Is your eye evil because I am generous? (Matt 20.15)
Jesus warns against the Evil Eye in these verses, nazar or hasad so common throughout the Middle East. This parable is about the destructive power of envy. But what is envy, and why does it make our eyes evil, according to this parable?
1. Envy arises from perceived injustice, but Jesus is redefining justice!
It’s not fair! This story grates with everything that we understand about fairness and justice. And yet, Jesus has said that this story is about “whatever is just” (20.4). For Jesus, it seems, justice is not about fairness but about lifting the shame of the men waiting in the marketplace to be chosen. Jesus pays them what is just, not what is fair.
2. Envy can change me from happy to angry through comparison
The first group were happy because they were chosen to work for a denarius, but later angry because of other peoples’ stories (I was happy that I got a 10% raise, then angry when I found out my friend got a 50% raise)! Comparing yourself with others is not wise, everybody’s story is different.
And yet the classic Western, individualistic answer of “ignore everybody else and just focus on me and Jesus” is inadequate too! The master intentionally makes the first group watch the last being paid. He wants to expose their envy in order to confront it. Hidden, buried envy is toxic too. Jesus’ strategy, as so often in discipleship, is expose to confront. He puts you in a place where you will envy the grace given to others, in order to deal with it right down to its rotten root!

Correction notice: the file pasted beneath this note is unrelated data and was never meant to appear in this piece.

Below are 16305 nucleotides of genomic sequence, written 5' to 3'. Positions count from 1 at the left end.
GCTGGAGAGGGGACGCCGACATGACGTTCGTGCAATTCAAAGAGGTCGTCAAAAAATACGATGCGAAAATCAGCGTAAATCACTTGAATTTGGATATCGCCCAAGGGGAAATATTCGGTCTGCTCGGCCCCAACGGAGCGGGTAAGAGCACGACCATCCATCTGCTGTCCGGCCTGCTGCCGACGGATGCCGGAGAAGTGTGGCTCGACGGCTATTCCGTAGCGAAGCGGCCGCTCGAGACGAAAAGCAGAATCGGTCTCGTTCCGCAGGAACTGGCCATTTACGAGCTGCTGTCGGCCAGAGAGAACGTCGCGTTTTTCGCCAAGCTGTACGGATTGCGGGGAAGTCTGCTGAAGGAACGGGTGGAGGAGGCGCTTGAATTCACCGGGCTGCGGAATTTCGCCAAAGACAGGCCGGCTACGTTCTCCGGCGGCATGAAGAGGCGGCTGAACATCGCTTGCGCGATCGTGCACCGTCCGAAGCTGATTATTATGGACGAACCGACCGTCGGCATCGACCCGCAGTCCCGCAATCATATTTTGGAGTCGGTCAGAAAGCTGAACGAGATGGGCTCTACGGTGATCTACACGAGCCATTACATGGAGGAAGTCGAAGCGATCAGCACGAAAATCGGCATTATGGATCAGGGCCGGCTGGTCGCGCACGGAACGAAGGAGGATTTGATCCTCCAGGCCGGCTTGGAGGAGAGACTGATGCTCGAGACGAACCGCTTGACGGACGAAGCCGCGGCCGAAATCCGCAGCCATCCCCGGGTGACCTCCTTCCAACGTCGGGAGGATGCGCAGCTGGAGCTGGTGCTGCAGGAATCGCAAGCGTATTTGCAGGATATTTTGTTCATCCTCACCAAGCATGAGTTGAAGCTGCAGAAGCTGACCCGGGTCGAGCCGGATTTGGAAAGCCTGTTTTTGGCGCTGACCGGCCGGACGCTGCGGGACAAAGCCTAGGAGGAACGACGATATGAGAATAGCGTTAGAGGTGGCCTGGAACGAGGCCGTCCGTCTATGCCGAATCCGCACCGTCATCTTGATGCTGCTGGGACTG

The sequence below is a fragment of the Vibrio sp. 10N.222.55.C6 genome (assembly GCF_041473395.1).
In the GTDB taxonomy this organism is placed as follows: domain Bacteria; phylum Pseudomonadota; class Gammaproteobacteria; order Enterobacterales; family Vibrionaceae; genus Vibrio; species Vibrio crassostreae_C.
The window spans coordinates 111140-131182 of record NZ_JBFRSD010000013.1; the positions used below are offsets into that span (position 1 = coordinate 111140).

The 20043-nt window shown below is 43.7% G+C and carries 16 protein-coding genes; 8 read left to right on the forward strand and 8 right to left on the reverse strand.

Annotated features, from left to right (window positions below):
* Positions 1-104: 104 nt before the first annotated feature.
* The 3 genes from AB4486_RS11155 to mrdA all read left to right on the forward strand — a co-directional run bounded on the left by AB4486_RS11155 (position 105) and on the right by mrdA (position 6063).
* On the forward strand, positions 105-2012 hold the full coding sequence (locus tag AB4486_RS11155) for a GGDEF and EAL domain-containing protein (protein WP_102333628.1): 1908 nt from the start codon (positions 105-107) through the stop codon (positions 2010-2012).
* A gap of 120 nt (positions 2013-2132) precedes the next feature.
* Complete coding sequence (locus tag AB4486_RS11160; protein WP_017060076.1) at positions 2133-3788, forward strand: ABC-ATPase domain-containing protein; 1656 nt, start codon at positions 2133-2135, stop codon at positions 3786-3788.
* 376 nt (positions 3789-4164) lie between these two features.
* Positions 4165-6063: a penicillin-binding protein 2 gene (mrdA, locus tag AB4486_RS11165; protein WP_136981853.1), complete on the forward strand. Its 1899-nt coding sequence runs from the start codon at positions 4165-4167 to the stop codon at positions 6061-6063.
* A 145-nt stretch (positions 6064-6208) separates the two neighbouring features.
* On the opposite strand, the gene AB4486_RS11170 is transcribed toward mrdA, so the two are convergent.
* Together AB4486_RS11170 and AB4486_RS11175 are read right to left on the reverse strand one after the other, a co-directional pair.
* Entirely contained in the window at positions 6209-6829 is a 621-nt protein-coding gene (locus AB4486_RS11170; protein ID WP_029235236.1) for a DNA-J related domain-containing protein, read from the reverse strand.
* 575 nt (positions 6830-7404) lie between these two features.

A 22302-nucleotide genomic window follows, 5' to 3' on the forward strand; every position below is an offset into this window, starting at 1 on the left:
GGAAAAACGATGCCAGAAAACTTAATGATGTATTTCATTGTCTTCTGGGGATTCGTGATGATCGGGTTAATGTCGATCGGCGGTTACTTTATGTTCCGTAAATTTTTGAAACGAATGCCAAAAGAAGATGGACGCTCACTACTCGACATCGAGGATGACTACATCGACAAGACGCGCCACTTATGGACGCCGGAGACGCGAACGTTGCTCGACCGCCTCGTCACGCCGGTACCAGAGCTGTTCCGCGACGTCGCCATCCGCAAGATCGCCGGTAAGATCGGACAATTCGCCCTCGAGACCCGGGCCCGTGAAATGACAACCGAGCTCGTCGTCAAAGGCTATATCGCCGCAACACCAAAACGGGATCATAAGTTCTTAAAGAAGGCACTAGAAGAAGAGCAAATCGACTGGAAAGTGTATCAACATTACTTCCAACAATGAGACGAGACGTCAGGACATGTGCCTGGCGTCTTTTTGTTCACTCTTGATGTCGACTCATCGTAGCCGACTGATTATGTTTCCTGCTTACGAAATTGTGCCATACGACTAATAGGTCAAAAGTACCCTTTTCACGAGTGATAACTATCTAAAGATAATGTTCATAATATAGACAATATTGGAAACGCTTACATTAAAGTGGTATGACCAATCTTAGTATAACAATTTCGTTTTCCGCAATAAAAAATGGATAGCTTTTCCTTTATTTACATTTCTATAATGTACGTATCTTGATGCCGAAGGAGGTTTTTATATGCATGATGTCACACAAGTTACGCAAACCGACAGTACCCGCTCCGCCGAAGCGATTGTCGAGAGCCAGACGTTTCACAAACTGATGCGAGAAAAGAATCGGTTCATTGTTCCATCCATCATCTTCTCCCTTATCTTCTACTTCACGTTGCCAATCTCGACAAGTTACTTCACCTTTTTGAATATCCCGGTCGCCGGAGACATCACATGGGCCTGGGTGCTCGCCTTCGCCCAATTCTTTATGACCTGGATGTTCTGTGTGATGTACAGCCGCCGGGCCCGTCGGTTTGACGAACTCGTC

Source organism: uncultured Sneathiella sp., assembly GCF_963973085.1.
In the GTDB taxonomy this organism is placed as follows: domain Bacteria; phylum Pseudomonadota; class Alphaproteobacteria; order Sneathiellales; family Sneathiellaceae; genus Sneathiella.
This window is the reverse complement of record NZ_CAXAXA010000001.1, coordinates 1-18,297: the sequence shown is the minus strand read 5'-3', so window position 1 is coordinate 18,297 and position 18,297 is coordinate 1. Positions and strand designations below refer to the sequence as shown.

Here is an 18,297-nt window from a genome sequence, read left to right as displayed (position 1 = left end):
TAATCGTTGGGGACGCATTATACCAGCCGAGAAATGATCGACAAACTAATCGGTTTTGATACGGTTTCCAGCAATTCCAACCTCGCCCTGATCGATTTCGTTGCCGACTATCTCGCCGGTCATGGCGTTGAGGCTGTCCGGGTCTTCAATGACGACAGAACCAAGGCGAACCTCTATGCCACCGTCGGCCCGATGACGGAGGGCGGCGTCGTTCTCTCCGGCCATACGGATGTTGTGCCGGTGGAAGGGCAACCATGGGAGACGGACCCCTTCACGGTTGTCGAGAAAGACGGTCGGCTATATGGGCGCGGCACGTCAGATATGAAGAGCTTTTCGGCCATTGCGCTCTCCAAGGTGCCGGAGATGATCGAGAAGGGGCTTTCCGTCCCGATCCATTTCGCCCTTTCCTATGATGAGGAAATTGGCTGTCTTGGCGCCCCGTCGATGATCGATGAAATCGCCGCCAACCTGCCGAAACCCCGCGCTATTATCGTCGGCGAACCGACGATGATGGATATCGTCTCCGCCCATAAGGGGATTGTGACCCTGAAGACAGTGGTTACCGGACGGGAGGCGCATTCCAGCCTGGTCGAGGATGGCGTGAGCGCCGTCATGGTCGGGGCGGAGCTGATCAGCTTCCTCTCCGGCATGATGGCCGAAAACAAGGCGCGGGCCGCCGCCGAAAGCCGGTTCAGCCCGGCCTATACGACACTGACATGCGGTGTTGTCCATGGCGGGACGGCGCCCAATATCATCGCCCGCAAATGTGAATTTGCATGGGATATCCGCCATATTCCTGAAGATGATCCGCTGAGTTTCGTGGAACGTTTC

3. Envy is a ‘religiosity’ response of the deserving towards the undeserving.
The deserving turn the Evil Eye upon the undeserving. The Jewish leaders are angry at the tax collectors and sinners who are ‘entering the kingdom ahead of them.’ The first disciples maybe felt angry at Paul, who turned up at the eleventh hour after they had borne the “heat of the day” – the cross and ensuing persecutions. Matthew’s Jewish church was envious of the Gentiles, coming into grace without having paid the dues of history and tradition and the Law. Deserving insiders are always envious of eleventh-hour outsiders. Let’s beware, because we are the insiders now!
4. Envy is grace’s greatest enemy.
This parable is about grace. The master keeps walking into town in the heat of the day to employ more labourers. He should have sent his foreman (20.8), but he went himself. Back and forth five times along the road. Unthinkable for a Middle Eastern boss! This is Christology – God didn’t send a servant he came himself in Christ!
The men were gathered there waiting to be chosen, and every time they were overlooked, their sense of dejection and hopelessness and shame increased. They would normally have gone home by lunchtime, but they are ashamed to go home to their families without having had work to do. Shame has castrated and immobilised them, they are trapped.
The master goes himself to invite them, to give them dignity (not charity). Even at the eleventh hour, shame can be completely dispelled. They have meaningful work and money for food. This is a sweet story about grace for shame…
And then envy comes and sours it! The clanging dissonance of the Evil Eye spoils the beautiful melody of the master. No wonder it angers him so!
5. Even envy will be redeemed for God’s final purposes.
This story is left with an abrupt open ending, “Get out of my sight!” What happens next? Do they repent and reconcile? It’s up to us!
Envy is a great theme throughout scripture. And yet, somehow, God is able to redeem it for good in his final purposes.
Joseph’s brothers attacked him because of envy (Gen 37.11), yet God meant it for good!
The Jewish leaders killed Jesus because of envy (Matt 27.18), yet God meant it for good!
The Gentiles are coming into the Kingdom, in order to make Israel jealous (Rom. 11.11, 14) that this envy might be exposed and confronted, leading to repentance and reconciliation.
And thus the last shall be first, and the first last.